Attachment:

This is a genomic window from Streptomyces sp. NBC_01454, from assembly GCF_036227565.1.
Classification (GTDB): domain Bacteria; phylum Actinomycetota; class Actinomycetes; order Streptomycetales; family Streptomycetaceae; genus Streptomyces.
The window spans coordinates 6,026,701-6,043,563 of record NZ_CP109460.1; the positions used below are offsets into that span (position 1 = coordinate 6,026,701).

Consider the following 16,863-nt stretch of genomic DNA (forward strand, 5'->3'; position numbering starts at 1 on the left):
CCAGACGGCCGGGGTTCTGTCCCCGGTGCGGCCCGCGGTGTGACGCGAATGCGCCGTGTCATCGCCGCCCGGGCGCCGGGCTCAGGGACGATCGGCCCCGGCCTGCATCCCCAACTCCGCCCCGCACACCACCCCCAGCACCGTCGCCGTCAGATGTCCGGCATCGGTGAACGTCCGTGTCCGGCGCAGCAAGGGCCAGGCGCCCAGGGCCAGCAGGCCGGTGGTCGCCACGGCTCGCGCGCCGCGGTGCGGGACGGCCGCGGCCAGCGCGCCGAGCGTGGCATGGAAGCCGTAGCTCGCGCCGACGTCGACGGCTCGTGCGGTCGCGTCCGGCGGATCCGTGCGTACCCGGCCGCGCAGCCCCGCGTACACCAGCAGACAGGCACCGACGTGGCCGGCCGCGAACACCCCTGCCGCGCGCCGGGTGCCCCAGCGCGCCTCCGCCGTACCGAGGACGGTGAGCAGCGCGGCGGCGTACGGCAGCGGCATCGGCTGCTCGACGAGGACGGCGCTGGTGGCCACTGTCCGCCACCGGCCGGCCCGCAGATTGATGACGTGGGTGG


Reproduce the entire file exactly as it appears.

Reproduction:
This is a genomic window from Streptomyces sp. NBC_01454, from assembly GCF_036227565.1.
Classification (GTDB): domain Bacteria; phylum Actinomycetota; class Actinomycetes; order Streptomycetales; family Streptomycetaceae; genus Streptomyces.
The window spans coordinates 6,026,701-6,043,563 of record NZ_CP109460.1; the positions used below are offsets into that span (position 1 = coordinate 6,026,701).

Consider the following 16,863-nt stretch of genomic DNA (forward strand, 5'->3'; position numbering starts at 1 on the left):
CCAGACGGCCGGGGTTCTGTCCCCGGTGCGGCCCGCGGTGTGACGCGAATGCGCCGTGTCATCGCCGCCCGGGCGCCGGGCTCAGGGACGATCGGCCCCGGCCTGCATCCCCAACTCCGCCCCGCACACCACCCCCAGCACCGTCGCCGTCAGATGTCCGGCATCGGTGAACGTCCGTGTCCGGCGCAGCAAGGGCCAGGCGCCCAGGGCCAGCAGGCCGGTGGTCGCCACGGCTCGCGCGCCGCGGTGCGGGACGGCCGCGGCCAGCGCGCCGAGCGTGGCATGGAAGCCGTAGCTCGCGCCGACGTCGACGGCTCGTGCGGTCGCGTCCGGCGGATCCGTGCGTACCCGGCCGCGCAGCCCCGCGTACACCAGCAGACAGGCACCGACGTGGCCGGCCGCGAACACCCCTGCCGCGCGCCGGGTGCCCCAGCGCGCCTCCGCCGTACCGAGGACGGTGAGCAGCGCGGCGGCGTACGGCAGCGGCATCGGCTGCTCGACGAGGACGGCGCTGGTGGCCACTGTCCGCCACCGGCCGGCCCGCAGATTGATGACGTGGGTGG